The toll of bad news on your health
On location, the cameraman takes a wide-angle shot revealing the destruction of a small village. The lens zooms in on a muddy soccer ball, leaving the viewer with the impression that loved ones were lost, lives were forever changed and that a difficult future lies ahead. But, this isn’t a scene from an action film, it is b-roll for a news story with an on-site reporter giving an emotional account of the events that caused the devastation. As you watch and listen, have you stopped to consider what toll this story, and others like it, may be having on your health?
You might live a world away from a troubling event, but just turn on your television, pick up a newspaper or log into your favorite social media site to experience the pervasive influence of negative news. We print, air, tweet, post, blog and chat about traffic accidents, fires, mass shootings, terrorist attacks and other tragic events. It can be overwhelming, dredging up a range of emotions that lead to exhaustion or a general malaise. For those who struggle with anxiety or depression, the consequences of prolonged exposure to negative news may be more debilitating or have longer-lasting effects.
We live in challenging times to be sure, but with each day, we must take care of our families, go to work and live our lives. So, what are the possible health implications of being constantly exposed to negative news? How much bad news is too much for our own wellbeing? How do we stay informed without becoming overwhelmed?
Technology delivers powerful images and emotional story lines with news being reported almost in real time, in vivid colors and textures wherever we are. A steady diet of tragic news can impact our mood, leaving us feeling depressed, angry, hopeless, irrationally vulnerable or aggressive.
“Research has shown that there is a physical connection between what we think and the parts of the body that our brains control,” said Willa Decker, a clinical assistant professor and nurse specialist in psychiatric mental health with the Texas A&M Health Science Center College of Nursing. “Intense negative emotions can alter our perspective and contribute to our having headaches, high blood pressure, digestive issues, a weakened immune system or other health issues.” With daily reports of tragic events occurring throughout the world, it can be easy to get caught up in the tragedy of it all.
Determining a personal threshold for exposure to bad news can be tricky, but it is important. When a violent or catastrophic story is covered non-stop in the news, there is a tendency to watch or listen for prolonged blocks of time. It may hold our attention out of our concern, anger or shock, but once we are no longer gaining new information through our attentiveness, we may be hurting ourselves.
“Self-awareness is key, the point at which negative news affects our emotional and physical well-being is different for each individual,” Decker said. “But, if you notice that your heart rate has increased, you’ve become irritable, overly emotional or if you just feel drained, you might be experiencing the adverse effects of the bad news, and it may be time for you to step away and regroup.”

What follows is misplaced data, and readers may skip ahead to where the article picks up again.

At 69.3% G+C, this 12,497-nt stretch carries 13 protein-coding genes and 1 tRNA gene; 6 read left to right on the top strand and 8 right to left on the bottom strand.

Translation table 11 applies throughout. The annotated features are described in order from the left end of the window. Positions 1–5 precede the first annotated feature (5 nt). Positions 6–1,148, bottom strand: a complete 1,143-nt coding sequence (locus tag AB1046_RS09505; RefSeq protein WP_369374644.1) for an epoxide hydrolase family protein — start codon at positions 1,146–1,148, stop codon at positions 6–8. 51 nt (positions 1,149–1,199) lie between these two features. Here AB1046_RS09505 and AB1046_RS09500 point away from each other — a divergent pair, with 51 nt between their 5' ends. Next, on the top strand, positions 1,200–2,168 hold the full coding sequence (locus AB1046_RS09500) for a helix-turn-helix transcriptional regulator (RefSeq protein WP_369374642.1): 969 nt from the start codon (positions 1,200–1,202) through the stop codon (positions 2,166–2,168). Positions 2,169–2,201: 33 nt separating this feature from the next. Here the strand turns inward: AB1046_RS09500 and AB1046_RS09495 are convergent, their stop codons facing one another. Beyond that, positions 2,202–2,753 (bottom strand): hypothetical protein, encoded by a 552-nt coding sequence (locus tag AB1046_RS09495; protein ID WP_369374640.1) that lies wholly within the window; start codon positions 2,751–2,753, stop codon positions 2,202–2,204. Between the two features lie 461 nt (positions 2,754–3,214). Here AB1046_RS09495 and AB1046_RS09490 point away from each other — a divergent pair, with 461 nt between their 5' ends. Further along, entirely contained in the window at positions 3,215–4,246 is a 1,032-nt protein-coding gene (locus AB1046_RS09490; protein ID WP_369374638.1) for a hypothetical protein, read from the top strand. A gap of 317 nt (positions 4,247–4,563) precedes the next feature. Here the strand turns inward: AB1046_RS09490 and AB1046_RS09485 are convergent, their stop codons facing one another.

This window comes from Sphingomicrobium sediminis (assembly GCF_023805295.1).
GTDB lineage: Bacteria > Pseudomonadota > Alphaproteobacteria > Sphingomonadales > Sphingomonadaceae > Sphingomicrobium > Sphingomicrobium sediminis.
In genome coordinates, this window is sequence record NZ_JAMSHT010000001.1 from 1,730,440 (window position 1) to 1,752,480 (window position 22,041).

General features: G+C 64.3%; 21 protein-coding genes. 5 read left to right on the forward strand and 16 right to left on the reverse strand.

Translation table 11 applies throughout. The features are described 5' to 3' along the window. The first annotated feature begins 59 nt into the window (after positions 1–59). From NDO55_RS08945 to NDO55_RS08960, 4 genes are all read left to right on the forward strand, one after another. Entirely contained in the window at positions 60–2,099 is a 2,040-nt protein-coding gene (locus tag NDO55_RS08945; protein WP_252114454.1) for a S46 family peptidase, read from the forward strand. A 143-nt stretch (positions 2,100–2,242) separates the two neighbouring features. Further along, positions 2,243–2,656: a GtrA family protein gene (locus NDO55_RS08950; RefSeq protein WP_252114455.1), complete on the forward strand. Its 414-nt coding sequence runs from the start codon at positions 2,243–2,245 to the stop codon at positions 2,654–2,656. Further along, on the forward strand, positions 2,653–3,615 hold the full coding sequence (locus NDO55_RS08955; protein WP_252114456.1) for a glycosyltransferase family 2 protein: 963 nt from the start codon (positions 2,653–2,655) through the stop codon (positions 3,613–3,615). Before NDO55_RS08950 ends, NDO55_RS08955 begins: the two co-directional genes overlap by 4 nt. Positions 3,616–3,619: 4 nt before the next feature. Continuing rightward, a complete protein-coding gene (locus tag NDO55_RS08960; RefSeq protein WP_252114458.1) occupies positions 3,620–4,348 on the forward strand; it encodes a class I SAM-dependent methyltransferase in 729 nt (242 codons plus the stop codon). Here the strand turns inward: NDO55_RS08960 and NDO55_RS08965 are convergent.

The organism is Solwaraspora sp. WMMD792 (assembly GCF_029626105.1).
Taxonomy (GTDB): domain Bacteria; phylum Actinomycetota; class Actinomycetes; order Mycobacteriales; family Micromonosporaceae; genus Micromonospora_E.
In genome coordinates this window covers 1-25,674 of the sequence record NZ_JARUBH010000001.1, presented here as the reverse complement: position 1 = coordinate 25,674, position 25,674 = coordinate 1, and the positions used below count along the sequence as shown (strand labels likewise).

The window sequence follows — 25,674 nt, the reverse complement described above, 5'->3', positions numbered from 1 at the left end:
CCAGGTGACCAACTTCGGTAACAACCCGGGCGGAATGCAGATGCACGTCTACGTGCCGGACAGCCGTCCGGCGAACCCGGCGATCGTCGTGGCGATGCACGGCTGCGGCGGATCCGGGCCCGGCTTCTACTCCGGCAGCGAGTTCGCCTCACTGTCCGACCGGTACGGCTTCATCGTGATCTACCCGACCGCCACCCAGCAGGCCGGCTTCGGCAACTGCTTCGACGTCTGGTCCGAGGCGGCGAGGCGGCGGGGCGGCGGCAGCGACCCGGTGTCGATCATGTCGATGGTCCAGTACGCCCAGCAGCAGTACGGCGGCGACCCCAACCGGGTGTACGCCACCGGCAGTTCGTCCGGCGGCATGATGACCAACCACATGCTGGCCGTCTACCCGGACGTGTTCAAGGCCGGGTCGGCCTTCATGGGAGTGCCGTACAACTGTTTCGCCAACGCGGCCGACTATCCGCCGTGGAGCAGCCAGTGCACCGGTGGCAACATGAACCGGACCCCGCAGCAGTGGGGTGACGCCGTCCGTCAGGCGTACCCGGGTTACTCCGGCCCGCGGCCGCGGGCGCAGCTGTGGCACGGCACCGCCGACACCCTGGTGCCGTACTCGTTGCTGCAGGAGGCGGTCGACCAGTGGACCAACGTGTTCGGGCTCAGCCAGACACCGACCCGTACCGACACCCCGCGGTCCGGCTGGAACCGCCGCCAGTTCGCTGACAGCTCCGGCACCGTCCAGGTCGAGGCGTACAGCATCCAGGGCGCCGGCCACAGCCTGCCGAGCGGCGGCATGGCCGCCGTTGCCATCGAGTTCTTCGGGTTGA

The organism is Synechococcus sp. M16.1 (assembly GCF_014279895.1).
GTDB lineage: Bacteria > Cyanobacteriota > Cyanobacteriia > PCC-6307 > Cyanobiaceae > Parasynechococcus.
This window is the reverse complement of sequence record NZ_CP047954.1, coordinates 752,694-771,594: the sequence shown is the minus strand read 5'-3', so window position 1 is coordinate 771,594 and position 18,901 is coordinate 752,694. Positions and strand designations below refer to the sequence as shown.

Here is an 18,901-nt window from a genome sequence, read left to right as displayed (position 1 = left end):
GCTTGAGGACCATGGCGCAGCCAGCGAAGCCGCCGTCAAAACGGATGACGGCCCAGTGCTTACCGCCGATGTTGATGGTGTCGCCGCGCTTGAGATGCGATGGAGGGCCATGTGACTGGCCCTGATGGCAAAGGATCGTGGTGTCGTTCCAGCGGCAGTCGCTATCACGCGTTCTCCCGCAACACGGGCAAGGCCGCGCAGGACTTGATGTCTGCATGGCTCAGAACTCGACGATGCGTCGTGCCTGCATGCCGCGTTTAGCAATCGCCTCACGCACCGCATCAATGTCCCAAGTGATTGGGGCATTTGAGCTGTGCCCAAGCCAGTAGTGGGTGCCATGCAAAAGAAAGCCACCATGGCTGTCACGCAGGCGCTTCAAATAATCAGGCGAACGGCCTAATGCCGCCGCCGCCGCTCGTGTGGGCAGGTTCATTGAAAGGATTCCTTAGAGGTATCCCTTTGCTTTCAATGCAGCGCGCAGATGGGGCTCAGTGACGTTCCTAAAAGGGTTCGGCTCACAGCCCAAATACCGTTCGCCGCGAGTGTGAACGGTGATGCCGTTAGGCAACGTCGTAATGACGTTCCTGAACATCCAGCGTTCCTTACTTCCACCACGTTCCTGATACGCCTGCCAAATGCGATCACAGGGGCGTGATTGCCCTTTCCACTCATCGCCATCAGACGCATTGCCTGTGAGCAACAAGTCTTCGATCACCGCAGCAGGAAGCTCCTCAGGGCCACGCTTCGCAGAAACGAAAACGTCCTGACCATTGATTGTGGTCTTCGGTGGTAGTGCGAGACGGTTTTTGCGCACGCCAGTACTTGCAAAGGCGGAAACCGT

Although we think of watching the news as an adult activity, children can also be bombarded by troubling headlines, images and stories throughout the course of a normal day.
“Whether children are exposed to tragic news through conversations with their peers, television, social media or other channels, they are also vulnerable to its’ potential harmful health effects,” Decker said. “Children may not know how to express what is bothering them, so they may become quite or aggressive for no apparent reason. We know that children whose parents are actively involved in their lives have an easier time adjusting through difficult circumstances. So, communicating with our children about what happened, reassuring them about their own wellbeing and modeling healthy responses can make a tremendous difference.”
Over the years, journalism has shifted away from straight news reporting to include commentary, and now the audience can even participate in the news process through sharing relevant photos or video, and expressing emotions, concerns and opinions on-line with a click of a button. This means that we are more intimately connected to world news than ever before, and we should consider what, if anything we should be doing differently.
“It might be helpful to schedule a reasonable amount of time each day to catch up on the news, and then focus the remainder of your day on living,” said Decker. “Taking care of ourselves by making sure we are getting enough rest, eating well and exercising is an important part of our overall well-being, and it can go a long way toward mitigating our exposure to so much disheartening news.”
So many things are out of our control, and although no one can do everything, it is important to remember that everyone can do something. When we volunteer our time or make a donation to alleviate someone’s pain and suffering, we make a difference their lives, and knowing that, might help us feel more hopeful. Finally, we all need to look for good news and positive human interest stories. Seeing the bright side of life not only provides a more realistic picture of the world, but it can create optimism—which is also good for our health.